3. I measured and drilled two holes in the black plastic platform for the two new switches. I had to take care to make sure that 1) the front panel wouldn't conflict with the switches when re-installed and 2) that the switch mounting holes were aligned such that they looked good. I then secured two miniature SPDT switches into the mounting holes and made sure everything was squared up.

4. I placed the mod/pitch wheel assembly back in place, but did not screw it down just yet. I estimated how much of the red wire (the wire that attaches to the MOD WHEEL's 'clockwise' lug) would be needed to reach the MG1<>S/H select switch, then clipped the red wire at that point. The mod/pitch wheel assembly was then removed once again.

5. I soldered new wires to the two switches as noted in the schematic above. VIO = violet wire, ORG = orange wire, YEL = yellow wire, RED = red wire. The VIO and ORG wires go to the KLM-353 board to pick up the two LFO clocks, the YEL wire goes to the S/H board and the RED wire connects to the red wire going to the cable plug in the pitch/mod wheel assembly.

6. The other red wire (the short one coming from the mod wheel that was cut in step 4) was then soldered to its place on the MG1<>S/H switch. The pitch/mod wheel assembly was screwed back into position,and the pitch/mod wheel platform was also screwed back into place beside the keyboard. The cable was plugged back in to the KLM-353 board. This leaves the 4 new wires with one end unconnected.

7. I used a 24" length of RG-174 mini-coax and trimmed and tinned one end to attach to the Noise Level pot (VR17 on the KLM-355). The inner conductor goes to the CW lug and the shield braid goes to the CCW (ground) lug. I used coax for this signal wire as the noise circuit is on the other end of the synth from the mod wheel and S/H board location. The coax is tied down (using the wire ties already fastened to the bottom of the case) and routed over to the location of the other new wires. This is the S/H signal input.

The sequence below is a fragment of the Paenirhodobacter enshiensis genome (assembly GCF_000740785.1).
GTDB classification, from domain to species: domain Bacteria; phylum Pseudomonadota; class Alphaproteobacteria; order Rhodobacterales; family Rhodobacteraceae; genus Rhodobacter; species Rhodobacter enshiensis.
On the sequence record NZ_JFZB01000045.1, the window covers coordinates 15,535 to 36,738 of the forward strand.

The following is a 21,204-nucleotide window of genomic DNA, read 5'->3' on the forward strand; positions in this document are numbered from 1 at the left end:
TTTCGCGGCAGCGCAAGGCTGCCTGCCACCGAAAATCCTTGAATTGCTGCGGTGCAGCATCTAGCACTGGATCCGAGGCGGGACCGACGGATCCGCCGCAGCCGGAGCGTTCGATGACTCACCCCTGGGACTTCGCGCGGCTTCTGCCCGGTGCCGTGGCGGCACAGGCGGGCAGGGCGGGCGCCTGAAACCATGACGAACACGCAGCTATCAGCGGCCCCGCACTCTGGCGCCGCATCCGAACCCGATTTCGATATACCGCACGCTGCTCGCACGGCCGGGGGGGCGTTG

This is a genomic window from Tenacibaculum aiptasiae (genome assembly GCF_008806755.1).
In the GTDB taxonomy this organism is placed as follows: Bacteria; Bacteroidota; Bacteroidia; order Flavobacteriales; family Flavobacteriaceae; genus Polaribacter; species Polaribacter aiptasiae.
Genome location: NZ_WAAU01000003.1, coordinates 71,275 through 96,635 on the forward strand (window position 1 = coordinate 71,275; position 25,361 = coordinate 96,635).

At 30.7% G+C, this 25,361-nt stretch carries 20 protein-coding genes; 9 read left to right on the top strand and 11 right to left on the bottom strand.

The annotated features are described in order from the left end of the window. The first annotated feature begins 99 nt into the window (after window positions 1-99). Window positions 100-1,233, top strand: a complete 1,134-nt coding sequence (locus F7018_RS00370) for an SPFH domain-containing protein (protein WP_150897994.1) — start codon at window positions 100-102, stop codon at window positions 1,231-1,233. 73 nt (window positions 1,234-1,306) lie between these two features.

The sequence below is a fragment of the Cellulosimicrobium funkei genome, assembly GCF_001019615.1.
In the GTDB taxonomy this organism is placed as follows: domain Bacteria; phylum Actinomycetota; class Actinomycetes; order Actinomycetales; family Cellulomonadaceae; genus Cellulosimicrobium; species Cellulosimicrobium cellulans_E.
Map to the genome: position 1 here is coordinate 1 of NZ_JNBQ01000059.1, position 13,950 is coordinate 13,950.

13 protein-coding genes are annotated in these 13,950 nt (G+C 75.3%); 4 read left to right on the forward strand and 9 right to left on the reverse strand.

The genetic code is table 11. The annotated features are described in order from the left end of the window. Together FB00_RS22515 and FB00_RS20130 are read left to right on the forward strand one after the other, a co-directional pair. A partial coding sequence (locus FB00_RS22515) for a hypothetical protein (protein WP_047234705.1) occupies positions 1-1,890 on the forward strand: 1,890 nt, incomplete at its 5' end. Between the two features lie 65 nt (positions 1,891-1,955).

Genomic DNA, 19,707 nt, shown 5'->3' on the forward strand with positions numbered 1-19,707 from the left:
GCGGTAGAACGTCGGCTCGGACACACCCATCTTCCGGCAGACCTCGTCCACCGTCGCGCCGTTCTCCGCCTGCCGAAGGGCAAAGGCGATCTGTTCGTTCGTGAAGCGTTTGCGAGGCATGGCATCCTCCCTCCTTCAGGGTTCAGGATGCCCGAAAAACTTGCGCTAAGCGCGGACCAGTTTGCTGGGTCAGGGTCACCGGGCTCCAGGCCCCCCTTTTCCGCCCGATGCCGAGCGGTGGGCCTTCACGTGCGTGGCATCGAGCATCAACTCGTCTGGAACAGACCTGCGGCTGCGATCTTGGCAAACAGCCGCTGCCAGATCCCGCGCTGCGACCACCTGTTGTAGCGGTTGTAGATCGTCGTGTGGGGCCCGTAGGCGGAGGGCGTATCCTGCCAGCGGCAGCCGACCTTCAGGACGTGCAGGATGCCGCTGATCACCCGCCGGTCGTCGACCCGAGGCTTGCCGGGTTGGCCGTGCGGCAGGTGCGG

8. After assembling the S/H circuit board, I mounted it to the case about 10cm behind the the pitch/mod wheels. Note that there are three power supply wires (red-white = RED-WHT, green-white = GRN-WHT, and black-white = BLK-WHT) that will attach to convenient power locations on the KLM-353 board. I connected the new yellow and red wires to their board locations and also attached the noise signal coax. The ground shield on this end of the coax was soldered to an unconnected place on the S/H board as the shield is grounded at one end only (at the VR17 pot).

9. The last wiring step was to connect the five remaining new wires to the KLM-353 board. This was possible without having to remove the KLM-353 from the front panel as everything is nicely numbered on the back. The violet wire was soldered to the end of R26 that connects to R22 and the orange wire was soldered to the end of R34 that connects to D2. This leaves the three power wires, which were soldered to pads observed as being part of the power traces. See the eventual pictures for further detail.

10. After double-checking all the wiring, I set the new switches to MG1 and MG1, plugged in and powered up the machine, and used a scope to do a quick check of the S/H function. After verifying its proper operation, I flipped the (new) mod wheel selector switch to "S/H" and had the magic random voltage that Korg should have included in the first place.

More to come (pictures!)

Scott Rider --